As often happens when Northern Colorado takes to the road, the eve of the Bears' Division II championship game against New Haven devolved into a lounge act starring coach Joe Glenn and a smattering of his 10 brothers and sisters. Pat, the eldest of the Glenn siblings, at 57, and 48-year-old Joe, the sixth, took turns playing the piano at a Ramada Inn outside Florence, Ala. "I'll tell you," said Joe the next day, "we had a pretty good rouser last night."
Glenn's players had a pretty good rouser themselves last Saturday afternoon. Northern Colorado mauled New Haven 51-0, even though the Chargers had finished the regular season first in Division II in points (43.3 per game) and second in points allowed (9.8). In NCAA championship games at all levels, only Dayton's 63-0 pounding of Ithaca in the 1980 Division III title game was more lopsided. Credit the gregarious Glenn, whose large-family upbringing—"My mother was a Catholic and my father careless," he says with a laugh—instilled in him an unshakable faith in two properties most coaches don't believe in: entropy and fun.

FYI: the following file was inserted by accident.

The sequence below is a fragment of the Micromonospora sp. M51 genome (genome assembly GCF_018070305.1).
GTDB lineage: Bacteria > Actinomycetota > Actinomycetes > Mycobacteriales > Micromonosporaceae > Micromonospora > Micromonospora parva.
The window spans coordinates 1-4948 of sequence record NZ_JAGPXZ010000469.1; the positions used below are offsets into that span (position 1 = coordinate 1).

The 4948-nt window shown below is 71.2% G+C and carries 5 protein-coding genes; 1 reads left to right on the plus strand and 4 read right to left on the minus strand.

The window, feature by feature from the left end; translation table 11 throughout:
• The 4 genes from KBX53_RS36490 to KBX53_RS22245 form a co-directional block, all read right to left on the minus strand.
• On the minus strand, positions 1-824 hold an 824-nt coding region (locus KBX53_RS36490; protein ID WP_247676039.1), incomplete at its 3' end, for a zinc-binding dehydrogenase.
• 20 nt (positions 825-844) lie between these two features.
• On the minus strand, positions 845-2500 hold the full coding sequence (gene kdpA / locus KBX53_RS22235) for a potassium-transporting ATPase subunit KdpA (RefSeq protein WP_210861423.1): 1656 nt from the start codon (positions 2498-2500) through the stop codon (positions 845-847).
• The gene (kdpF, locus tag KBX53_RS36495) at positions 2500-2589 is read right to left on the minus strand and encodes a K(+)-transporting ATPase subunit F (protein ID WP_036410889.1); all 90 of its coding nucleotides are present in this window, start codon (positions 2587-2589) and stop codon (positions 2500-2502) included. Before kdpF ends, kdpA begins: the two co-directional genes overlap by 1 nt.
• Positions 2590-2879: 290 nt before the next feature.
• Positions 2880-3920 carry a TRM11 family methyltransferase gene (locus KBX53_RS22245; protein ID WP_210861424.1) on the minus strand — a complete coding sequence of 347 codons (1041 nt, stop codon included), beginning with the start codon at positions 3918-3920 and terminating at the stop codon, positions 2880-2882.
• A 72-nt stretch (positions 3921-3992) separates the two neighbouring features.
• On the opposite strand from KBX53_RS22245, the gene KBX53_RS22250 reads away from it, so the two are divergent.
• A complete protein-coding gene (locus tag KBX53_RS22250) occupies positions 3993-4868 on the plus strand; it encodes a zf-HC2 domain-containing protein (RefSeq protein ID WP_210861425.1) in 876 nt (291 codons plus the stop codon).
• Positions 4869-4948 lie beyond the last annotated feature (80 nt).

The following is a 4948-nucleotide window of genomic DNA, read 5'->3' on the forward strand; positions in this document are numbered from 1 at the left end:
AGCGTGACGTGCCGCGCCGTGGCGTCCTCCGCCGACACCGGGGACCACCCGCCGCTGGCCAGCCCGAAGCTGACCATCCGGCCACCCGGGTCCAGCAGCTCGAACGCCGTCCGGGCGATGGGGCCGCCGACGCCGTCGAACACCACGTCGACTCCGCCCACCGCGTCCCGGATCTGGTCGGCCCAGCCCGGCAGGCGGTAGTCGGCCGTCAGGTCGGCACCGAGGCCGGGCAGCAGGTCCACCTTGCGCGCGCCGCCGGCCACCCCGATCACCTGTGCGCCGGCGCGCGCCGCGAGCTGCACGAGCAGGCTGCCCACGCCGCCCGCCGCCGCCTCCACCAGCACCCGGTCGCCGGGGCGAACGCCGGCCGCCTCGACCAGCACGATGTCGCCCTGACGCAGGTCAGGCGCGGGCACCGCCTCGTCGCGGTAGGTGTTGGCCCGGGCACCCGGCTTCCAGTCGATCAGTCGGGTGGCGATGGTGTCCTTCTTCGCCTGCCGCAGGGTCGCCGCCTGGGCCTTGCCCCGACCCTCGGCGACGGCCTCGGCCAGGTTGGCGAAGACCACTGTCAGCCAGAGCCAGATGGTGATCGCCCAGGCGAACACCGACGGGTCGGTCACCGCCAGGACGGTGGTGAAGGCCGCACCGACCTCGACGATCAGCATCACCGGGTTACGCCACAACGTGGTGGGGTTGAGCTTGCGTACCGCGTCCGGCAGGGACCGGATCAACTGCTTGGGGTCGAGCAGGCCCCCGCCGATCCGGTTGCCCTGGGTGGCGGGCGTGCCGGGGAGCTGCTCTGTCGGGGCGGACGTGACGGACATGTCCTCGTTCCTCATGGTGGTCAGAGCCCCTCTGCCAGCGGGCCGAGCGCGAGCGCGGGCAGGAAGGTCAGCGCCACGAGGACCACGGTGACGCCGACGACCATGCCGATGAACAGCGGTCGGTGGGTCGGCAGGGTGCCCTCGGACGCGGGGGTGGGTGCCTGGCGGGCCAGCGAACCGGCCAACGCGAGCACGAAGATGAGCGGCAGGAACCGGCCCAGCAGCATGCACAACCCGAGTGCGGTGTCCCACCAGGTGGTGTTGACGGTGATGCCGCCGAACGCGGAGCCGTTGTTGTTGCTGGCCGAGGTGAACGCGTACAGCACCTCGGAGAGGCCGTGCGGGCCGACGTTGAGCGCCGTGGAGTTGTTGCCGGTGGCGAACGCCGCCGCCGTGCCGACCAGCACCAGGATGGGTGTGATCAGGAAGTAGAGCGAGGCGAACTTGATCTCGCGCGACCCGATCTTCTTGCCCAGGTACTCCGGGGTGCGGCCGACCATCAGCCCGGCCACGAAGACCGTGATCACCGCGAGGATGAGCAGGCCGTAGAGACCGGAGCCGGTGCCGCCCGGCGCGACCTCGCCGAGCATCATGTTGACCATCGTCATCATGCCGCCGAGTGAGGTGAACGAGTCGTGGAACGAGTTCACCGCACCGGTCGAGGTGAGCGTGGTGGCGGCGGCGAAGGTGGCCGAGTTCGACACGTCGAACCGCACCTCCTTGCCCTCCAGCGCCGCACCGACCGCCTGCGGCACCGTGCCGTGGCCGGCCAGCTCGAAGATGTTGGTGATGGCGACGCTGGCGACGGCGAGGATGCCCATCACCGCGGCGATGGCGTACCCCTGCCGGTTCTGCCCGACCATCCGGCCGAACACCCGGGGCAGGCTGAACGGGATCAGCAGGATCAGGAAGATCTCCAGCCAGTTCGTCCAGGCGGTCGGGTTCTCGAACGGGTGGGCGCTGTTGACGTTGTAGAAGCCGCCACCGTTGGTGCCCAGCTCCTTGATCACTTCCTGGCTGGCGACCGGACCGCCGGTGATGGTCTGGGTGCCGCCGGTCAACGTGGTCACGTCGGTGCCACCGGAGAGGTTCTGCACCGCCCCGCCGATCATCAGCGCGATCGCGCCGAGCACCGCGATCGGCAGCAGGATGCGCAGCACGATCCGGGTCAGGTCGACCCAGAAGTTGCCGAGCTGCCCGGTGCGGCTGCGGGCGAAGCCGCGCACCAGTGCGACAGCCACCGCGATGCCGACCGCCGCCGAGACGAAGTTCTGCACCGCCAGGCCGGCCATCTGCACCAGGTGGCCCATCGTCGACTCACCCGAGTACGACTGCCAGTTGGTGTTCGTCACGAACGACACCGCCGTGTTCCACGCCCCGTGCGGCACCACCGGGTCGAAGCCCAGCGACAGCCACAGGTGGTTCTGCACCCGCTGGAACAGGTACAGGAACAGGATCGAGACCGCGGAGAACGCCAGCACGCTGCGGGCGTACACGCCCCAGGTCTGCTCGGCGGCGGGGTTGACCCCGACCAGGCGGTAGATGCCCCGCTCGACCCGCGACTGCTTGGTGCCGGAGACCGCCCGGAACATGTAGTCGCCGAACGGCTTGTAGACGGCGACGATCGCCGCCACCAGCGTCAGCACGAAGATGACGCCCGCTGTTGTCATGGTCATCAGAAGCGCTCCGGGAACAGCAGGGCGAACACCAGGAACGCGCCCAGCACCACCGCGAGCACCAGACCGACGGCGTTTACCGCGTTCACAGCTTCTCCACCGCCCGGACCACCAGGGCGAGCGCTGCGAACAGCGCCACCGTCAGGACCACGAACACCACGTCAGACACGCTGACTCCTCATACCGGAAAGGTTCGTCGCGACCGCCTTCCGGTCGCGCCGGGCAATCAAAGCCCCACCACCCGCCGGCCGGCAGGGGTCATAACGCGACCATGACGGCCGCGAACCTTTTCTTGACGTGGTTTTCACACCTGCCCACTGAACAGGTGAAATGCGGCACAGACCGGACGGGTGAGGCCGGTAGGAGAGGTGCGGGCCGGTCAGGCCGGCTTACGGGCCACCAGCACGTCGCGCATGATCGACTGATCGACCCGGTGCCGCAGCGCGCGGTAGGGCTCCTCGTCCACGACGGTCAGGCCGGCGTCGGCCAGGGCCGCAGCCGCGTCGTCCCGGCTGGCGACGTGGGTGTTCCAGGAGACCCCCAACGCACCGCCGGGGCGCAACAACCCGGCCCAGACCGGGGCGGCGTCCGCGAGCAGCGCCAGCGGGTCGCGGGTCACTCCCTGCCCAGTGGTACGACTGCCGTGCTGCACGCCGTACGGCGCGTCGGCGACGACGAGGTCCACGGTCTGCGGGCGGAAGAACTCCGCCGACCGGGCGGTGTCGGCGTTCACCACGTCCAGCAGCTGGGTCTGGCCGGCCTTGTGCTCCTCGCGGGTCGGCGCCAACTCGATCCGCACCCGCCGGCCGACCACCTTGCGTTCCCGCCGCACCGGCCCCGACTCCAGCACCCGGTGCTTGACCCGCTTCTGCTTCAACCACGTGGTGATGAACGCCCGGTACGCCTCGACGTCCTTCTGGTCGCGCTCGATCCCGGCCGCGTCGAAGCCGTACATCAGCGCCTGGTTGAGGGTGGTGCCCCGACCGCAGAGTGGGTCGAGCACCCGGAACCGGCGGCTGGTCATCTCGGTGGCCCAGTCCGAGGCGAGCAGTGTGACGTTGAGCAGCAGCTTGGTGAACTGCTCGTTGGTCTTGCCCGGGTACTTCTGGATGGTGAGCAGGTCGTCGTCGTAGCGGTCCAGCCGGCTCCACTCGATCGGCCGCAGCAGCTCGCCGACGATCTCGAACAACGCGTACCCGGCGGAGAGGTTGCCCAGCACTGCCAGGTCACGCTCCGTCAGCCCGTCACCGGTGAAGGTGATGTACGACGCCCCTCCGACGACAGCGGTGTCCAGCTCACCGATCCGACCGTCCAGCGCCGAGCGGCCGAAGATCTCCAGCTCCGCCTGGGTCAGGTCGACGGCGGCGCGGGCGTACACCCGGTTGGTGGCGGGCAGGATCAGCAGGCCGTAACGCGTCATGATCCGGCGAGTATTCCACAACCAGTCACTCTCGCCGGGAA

When one Bear dared disrupt the silence in the pregame locker room last Saturday by playing AC/DC's anthem TNT on a boom box, Glenn turned to the culprit and cheerfully barked, "Crank it up!"
"He's just the loosest coach you could ever play for," says senior punter and strong safety Dirk Johnson, "and that attitude rolls over to how we play."
Johnson, for example, has had a green light to tuck the ball away and run on any punt. Entering the title game, he had converted seven of nine fake punts into first downs. "You let 'em go," Glenn says of his players. "There's a lot to be said for that."
The championship game was only four plays old when Johnson made the wisdom of Glenn's approach apparent. After New Haven's defense forced a fourth-and-two at the Northern Colorado 36-yard line, Johnson took the snap and sprinted 39 yards around left end for a first down. Two plays later quarterback Corte McGuffey found wideout Dillon Micus on a 20-yard slant-in for a touchdown, and the rout was on.
By halftime the Chargers, who had pitched three shutouts and hadn't allowed more than 26 points in any game this season, trailed 35-0. Northern Colorado had already attempted a fake punt, a fake field goal (which went for a touchdown) and even, with 0:01 remaining in the half, an on-side kick.
Said 46-year-old sister Dottie, one of six siblings in attendance, "Joe likes to say he's never had a bad day in his life." Certainly not this day.
Nebraska defensive end Grant Wistrom won the Lombardi Award, given to the best lineman in the nation. His teammate, guard Aaron Taylor, won the Outland Trophy as the best interior lineman. The only other team to have two players win those awards in the same year: Pittsburgh in 1980, with defensive end Hugh Green and offensive tackle Mark May....